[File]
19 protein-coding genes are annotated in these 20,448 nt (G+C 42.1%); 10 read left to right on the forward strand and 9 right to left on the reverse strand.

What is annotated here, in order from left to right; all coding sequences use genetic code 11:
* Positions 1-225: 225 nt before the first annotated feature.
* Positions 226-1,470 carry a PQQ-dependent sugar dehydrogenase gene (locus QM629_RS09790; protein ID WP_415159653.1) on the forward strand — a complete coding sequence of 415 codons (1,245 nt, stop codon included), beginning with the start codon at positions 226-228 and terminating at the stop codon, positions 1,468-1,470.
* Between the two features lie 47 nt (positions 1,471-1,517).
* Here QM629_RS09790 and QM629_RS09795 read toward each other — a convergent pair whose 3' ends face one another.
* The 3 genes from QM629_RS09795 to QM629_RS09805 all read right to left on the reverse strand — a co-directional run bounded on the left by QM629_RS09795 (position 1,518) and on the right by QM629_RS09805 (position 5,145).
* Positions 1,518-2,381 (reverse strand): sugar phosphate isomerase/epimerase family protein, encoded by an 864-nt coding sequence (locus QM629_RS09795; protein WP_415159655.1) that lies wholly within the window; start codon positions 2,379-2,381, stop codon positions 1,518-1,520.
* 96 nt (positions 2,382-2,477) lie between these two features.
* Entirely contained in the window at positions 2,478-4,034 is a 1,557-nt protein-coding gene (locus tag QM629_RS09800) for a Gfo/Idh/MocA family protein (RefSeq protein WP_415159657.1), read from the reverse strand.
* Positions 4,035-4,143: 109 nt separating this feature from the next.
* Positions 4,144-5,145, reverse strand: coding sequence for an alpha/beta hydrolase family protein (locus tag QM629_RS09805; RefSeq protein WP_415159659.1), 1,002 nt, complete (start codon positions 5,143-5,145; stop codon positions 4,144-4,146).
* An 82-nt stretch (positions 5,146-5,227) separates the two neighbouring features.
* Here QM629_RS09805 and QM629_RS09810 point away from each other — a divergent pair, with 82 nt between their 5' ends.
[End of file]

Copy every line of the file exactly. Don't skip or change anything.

19 protein-coding genes are annotated in these 20,448 nt (G+C 42.1%); 10 read left to right on the forward strand and 9 right to left on the reverse strand.

What is annotated here, in order from left to right; all coding sequences use genetic code 11:
* Positions 1-225: 225 nt before the first annotated feature.
* Positions 226-1,470 carry a PQQ-dependent sugar dehydrogenase gene (locus QM629_RS09790; protein ID WP_415159653.1) on the forward strand — a complete coding sequence of 415 codons (1,245 nt, stop codon included), beginning with the start codon at positions 226-228 and terminating at the stop codon, positions 1,468-1,470.
* Between the two features lie 47 nt (positions 1,471-1,517).
* Here QM629_RS09790 and QM629_RS09795 read toward each other — a convergent pair whose 3' ends face one another.
* The 3 genes from QM629_RS09795 to QM629_RS09805 all read right to left on the reverse strand — a co-directional run bounded on the left by QM629_RS09795 (position 1,518) and on the right by QM629_RS09805 (position 5,145).
* Positions 1,518-2,381 (reverse strand): sugar phosphate isomerase/epimerase family protein, encoded by an 864-nt coding sequence (locus QM629_RS09795; protein WP_415159655.1) that lies wholly within the window; start codon positions 2,379-2,381, stop codon positions 1,518-1,520.
* 96 nt (positions 2,382-2,477) lie between these two features.
* Entirely contained in the window at positions 2,478-4,034 is a 1,557-nt protein-coding gene (locus tag QM629_RS09800) for a Gfo/Idh/MocA family protein (RefSeq protein WP_415159657.1), read from the reverse strand.
* Positions 4,035-4,143: 109 nt separating this feature from the next.
* Positions 4,144-5,145, reverse strand: coding sequence for an alpha/beta hydrolase family protein (locus tag QM629_RS09805; RefSeq protein WP_415159659.1), 1,002 nt, complete (start codon positions 5,143-5,145; stop codon positions 4,144-4,146).
* An 82-nt stretch (positions 5,146-5,227) separates the two neighbouring features.
* Here QM629_RS09805 and QM629_RS09810 point away from each other — a divergent pair, with 82 nt between their 5' ends.